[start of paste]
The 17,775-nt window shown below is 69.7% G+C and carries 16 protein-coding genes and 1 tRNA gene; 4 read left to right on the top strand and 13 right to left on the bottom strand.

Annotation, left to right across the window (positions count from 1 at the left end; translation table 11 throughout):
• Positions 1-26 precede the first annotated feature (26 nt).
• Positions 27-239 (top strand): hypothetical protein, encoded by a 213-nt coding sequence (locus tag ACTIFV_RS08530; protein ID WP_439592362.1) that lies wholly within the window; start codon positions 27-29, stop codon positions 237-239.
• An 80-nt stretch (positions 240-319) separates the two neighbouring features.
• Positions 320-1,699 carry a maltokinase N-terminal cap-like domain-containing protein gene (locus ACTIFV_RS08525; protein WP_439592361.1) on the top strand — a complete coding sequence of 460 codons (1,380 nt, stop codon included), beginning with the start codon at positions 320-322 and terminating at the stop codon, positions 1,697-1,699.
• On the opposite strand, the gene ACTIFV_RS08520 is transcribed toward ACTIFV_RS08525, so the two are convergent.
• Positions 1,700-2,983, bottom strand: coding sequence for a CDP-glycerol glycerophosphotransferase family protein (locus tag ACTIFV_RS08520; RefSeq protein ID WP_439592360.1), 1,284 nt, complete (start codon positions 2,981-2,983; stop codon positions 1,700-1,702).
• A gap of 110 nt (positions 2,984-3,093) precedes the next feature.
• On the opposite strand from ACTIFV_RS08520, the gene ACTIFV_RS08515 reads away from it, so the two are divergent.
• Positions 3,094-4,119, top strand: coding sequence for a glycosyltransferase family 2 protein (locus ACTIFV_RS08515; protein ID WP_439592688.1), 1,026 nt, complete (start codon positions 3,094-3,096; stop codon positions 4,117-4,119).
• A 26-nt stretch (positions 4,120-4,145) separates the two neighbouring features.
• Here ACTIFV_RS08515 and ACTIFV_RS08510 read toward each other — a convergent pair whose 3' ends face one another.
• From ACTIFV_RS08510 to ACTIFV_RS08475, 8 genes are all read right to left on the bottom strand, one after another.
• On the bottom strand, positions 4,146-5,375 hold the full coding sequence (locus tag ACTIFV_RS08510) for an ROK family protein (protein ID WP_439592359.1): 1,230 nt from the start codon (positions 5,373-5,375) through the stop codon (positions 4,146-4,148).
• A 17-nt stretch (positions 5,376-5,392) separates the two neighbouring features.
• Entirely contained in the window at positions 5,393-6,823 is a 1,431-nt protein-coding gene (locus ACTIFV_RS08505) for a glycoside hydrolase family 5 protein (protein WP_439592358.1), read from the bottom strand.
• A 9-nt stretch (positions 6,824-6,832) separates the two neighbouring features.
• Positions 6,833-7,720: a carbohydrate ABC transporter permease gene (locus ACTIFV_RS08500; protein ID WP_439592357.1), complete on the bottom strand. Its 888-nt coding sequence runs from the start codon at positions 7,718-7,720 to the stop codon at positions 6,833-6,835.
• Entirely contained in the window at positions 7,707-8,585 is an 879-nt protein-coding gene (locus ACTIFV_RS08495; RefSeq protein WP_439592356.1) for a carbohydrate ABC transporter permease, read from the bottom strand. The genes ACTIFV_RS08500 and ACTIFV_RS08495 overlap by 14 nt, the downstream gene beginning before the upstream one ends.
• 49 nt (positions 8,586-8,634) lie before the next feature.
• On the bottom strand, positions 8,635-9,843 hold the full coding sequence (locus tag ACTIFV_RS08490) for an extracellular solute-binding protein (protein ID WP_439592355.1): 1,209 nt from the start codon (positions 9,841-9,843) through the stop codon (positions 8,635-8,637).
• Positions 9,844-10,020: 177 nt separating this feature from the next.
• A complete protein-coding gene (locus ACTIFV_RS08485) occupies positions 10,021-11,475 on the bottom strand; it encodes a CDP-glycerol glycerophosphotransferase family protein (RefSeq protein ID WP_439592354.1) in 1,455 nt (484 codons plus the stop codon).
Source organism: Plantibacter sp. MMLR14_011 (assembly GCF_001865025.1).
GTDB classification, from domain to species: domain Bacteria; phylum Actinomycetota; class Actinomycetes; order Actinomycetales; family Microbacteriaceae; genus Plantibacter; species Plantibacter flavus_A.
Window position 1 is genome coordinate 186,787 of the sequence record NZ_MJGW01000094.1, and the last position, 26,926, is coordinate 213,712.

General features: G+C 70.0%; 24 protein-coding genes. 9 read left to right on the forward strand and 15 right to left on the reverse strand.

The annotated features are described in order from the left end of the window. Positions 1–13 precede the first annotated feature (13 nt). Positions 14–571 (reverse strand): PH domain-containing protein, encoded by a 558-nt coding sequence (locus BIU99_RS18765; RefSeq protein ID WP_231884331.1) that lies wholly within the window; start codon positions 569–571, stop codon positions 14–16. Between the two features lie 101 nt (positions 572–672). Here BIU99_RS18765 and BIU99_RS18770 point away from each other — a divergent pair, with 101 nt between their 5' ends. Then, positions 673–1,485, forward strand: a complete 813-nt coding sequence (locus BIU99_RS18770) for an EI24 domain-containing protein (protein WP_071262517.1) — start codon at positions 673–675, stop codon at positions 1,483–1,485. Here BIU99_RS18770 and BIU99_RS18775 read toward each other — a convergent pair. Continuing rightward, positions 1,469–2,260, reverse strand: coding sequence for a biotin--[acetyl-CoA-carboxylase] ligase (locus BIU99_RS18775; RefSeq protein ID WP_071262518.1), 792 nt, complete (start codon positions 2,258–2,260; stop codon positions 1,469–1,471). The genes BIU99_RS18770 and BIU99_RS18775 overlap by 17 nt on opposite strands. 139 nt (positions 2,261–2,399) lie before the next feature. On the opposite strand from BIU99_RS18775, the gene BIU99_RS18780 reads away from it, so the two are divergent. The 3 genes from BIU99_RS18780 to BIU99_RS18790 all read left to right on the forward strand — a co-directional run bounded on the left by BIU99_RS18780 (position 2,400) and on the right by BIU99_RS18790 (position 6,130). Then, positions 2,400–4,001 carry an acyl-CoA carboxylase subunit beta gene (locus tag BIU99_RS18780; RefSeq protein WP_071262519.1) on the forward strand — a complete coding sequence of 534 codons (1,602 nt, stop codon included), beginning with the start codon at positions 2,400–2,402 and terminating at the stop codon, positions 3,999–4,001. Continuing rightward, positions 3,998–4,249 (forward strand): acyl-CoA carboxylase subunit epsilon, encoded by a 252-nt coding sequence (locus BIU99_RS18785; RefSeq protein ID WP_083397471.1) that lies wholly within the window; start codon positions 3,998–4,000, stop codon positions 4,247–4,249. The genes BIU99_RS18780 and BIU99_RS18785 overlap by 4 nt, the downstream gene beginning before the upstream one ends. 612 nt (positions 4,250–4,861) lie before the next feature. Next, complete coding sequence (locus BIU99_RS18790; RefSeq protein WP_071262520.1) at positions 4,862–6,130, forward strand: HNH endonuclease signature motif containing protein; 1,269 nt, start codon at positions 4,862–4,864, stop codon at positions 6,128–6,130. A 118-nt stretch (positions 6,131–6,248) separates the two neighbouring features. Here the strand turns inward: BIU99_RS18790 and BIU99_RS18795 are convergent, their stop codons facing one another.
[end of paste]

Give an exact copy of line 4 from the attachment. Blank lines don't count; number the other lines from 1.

• Positions 27-239 (top strand): hypothetical protein, encoded by a 213-nt coding sequence (locus tag ACTIFV_RS08530; protein ID WP_439592362.1) that lies wholly within the window; start codon positions 27-29, stop codon positions 237-239.